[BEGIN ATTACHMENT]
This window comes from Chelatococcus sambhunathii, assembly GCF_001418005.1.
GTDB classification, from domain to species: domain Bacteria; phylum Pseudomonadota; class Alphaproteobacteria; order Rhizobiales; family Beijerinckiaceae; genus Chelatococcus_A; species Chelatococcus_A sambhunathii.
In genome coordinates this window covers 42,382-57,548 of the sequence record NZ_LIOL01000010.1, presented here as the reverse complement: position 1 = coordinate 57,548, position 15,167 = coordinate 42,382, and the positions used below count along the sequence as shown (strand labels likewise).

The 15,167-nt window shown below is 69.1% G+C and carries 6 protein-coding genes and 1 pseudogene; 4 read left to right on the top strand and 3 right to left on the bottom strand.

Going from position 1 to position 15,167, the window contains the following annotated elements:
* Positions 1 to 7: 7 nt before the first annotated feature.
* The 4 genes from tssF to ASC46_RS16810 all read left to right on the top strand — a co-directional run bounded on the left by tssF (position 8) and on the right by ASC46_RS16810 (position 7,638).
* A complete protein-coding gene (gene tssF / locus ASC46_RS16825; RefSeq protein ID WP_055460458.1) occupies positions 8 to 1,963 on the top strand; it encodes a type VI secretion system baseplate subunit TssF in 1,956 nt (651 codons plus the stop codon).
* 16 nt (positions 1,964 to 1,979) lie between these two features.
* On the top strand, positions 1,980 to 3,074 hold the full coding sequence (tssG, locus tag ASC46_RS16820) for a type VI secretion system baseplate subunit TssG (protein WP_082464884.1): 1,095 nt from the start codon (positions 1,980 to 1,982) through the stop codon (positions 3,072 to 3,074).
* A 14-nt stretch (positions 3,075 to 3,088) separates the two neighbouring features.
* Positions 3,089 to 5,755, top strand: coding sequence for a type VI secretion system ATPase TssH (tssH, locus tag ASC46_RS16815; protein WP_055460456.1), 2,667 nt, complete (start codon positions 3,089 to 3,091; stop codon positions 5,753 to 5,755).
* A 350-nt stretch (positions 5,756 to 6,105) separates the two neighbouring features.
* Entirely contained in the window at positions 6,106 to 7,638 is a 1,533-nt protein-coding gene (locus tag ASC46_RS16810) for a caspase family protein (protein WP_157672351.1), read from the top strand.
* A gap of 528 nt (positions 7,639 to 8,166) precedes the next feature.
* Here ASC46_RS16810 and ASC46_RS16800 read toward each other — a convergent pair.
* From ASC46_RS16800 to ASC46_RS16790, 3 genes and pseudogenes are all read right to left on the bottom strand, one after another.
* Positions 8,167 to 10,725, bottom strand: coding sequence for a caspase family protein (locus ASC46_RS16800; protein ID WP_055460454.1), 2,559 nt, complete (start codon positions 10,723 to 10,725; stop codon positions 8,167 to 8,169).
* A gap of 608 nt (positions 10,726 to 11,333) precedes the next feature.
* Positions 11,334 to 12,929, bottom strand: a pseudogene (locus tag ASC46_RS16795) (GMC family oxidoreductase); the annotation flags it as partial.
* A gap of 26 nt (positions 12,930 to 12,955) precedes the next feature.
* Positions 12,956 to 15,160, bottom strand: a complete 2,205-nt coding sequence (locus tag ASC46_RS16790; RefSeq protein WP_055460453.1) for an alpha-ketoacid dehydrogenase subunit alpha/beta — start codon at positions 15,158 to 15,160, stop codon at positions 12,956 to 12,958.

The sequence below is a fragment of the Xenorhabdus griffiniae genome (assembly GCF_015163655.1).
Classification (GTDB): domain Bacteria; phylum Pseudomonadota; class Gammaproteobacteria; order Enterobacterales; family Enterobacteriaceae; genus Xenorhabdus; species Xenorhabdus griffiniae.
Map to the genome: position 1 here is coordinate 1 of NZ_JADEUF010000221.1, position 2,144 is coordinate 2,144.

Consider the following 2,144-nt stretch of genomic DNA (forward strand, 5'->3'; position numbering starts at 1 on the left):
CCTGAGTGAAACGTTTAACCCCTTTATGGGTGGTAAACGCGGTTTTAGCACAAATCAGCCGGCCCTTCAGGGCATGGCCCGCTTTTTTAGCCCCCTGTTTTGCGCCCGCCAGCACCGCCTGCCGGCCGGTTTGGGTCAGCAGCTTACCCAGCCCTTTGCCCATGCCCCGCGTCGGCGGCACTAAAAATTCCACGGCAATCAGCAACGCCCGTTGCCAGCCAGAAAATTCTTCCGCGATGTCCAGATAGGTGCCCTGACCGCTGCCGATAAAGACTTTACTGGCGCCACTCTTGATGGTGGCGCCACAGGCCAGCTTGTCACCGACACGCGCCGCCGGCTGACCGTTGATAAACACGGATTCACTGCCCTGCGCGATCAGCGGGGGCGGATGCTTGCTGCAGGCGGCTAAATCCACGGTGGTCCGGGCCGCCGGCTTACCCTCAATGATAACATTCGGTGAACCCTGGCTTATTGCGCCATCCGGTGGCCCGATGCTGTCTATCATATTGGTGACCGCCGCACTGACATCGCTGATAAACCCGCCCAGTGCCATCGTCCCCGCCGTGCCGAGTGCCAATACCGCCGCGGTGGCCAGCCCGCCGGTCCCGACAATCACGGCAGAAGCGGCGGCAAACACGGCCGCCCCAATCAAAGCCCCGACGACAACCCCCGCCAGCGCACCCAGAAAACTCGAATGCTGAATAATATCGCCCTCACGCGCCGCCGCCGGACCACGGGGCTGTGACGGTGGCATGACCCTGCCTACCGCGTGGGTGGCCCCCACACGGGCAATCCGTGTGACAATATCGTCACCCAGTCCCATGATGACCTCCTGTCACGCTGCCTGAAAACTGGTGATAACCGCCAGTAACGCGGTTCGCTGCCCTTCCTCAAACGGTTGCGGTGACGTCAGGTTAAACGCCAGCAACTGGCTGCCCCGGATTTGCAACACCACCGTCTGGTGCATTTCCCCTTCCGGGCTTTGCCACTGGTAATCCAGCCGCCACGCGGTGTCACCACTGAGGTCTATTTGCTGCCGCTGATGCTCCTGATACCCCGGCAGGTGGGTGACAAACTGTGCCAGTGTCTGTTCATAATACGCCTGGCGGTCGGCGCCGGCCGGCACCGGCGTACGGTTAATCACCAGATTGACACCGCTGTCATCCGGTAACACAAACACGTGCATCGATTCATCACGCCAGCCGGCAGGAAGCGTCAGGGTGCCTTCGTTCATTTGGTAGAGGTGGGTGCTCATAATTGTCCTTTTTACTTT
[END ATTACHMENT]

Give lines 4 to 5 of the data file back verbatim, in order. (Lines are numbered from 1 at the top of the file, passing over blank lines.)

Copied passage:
The 15,167-nt window shown below is 69.1% G+C and carries 6 protein-coding genes and 1 pseudogene; 4 read left to right on the top strand and 3 right to left on the bottom strand.

Going from position 1 to position 15,167, the window contains the following annotated elements: